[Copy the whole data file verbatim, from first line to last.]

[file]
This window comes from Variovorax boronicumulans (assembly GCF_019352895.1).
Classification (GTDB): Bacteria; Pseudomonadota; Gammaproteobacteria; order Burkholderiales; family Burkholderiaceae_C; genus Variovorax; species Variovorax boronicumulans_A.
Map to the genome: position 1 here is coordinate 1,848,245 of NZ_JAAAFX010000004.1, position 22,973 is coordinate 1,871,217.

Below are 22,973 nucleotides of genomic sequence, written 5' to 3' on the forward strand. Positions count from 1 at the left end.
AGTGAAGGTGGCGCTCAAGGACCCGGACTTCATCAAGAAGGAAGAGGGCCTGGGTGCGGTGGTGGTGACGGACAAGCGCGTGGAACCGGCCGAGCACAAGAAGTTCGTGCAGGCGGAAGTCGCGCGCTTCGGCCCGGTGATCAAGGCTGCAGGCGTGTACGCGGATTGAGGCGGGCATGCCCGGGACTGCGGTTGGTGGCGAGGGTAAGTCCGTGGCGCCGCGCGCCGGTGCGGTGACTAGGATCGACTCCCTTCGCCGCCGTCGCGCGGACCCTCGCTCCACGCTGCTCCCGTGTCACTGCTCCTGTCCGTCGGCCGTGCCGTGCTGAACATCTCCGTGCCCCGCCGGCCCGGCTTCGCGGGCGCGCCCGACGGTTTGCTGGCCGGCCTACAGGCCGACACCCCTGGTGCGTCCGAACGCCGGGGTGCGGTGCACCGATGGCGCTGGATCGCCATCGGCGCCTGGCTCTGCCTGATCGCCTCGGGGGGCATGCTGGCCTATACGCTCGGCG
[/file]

This window comes from Variovorax boronicumulans (assembly GCF_019352895.1).
Classification (GTDB): Bacteria; Pseudomonadota; Gammaproteobacteria; order Burkholderiales; family Burkholderiaceae_C; genus Variovorax; species Variovorax boronicumulans_A.
Map to the genome: position 1 here is coordinate 1,848,245 of NZ_JAAAFX010000004.1, position 22,973 is coordinate 1,871,217.

Below are 22,973 nucleotides of genomic sequence, written 5' to 3' on the forward strand. Positions count from 1 at the left end.
AGTGAAGGTGGCGCTCAAGGACCCGGACTTCATCAAGAAGGAAGAGGGCCTGGGTGCGGTGGTGGTGACGGACAAGCGCGTGGAACCGGCCGAGCACAAGAAGTTCGTGCAGGCGGAAGTCGCGCGCTTCGGCCCGGTGATCAAGGCTGCAGGCGTGTACGCGGATTGAGGCGGGCATGCCCGGGACTGCGGTTGGTGGCGAGGGTAAGTCCGTGGCGCCGCGCGCCGGTGCGGTGACTAGGATCGACTCCCTTCGCCGCCGTCGCGCGGACCCTCGCTCCACGCTGCTCCCGTGTCACTGCTCCTGTCCGTCGGCCGTGCCGTGCTGAACATCTCCGTGCCCCGCCGGCCCGGCTTCGCGGGCGCGCCCGACGGTTTGCTGGCCGGCCTACAGGCCGACACCCCTGGTGCGTCCGAACGCCGGGGTGCGGTGCACCGATGGCGCTGGATCGCCATCGGCGCCTGGCTCTGCCTGATCGCCTCGGGGGGCATGCTGGCCTATACGCTCGGCG